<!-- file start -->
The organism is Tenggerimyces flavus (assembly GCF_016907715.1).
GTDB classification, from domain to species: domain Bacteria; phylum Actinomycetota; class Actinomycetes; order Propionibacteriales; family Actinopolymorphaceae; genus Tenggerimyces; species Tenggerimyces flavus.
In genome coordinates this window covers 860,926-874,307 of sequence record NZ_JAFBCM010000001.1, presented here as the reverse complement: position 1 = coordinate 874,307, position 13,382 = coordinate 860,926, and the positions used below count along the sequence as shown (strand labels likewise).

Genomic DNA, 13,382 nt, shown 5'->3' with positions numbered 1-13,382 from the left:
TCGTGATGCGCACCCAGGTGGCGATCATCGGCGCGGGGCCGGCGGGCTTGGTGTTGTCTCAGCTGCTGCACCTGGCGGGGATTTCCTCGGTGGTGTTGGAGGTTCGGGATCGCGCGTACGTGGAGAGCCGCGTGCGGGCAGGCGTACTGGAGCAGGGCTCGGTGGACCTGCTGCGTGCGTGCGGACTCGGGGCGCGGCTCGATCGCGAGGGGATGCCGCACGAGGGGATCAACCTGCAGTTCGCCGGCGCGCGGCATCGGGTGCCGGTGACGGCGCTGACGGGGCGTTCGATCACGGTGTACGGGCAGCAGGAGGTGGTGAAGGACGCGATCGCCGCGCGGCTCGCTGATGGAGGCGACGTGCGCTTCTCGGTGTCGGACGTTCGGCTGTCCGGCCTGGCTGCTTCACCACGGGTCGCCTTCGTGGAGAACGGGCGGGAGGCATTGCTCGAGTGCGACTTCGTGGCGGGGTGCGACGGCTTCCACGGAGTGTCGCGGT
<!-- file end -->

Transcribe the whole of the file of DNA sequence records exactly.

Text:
The organism is Tenggerimyces flavus (assembly GCF_016907715.1).
GTDB classification, from domain to species: domain Bacteria; phylum Actinomycetota; class Actinomycetes; order Propionibacteriales; family Actinopolymorphaceae; genus Tenggerimyces; species Tenggerimyces flavus.
In genome coordinates this window covers 860,926-874,307 of sequence record NZ_JAFBCM010000001.1, presented here as the reverse complement: position 1 = coordinate 874,307, position 13,382 = coordinate 860,926, and the positions used below count along the sequence as shown (strand labels likewise).

Genomic DNA, 13,382 nt, shown 5'->3' with positions numbered 1-13,382 from the left:
TCGTGATGCGCACCCAGGTGGCGATCATCGGCGCGGGGCCGGCGGGCTTGGTGTTGTCTCAGCTGCTGCACCTGGCGGGGATTTCCTCGGTGGTGTTGGAGGTTCGGGATCGCGCGTACGTGGAGAGCCGCGTGCGGGCAGGCGTACTGGAGCAGGGCTCGGTGGACCTGCTGCGTGCGTGCGGACTCGGGGCGCGGCTCGATCGCGAGGGGATGCCGCACGAGGGGATCAACCTGCAGTTCGCCGGCGCGCGGCATCGGGTGCCGGTGACGGCGCTGACGGGGCGTTCGATCACGGTGTACGGGCAGCAGGAGGTGGTGAAGGACGCGATCGCCGCGCGGCTCGCTGATGGAGGCGACGTGCGCTTCTCGGTGTCGGACGTTCGGCTGTCCGGCCTGGCTGCTTCACCACGGGTCGCCTTCGTGGAGAACGGGCGGGAGGCATTGCTCGAGTGCGACTTCGTGGCGGGGTGCGACGGCTTCCACGGAGTGTCGCGGT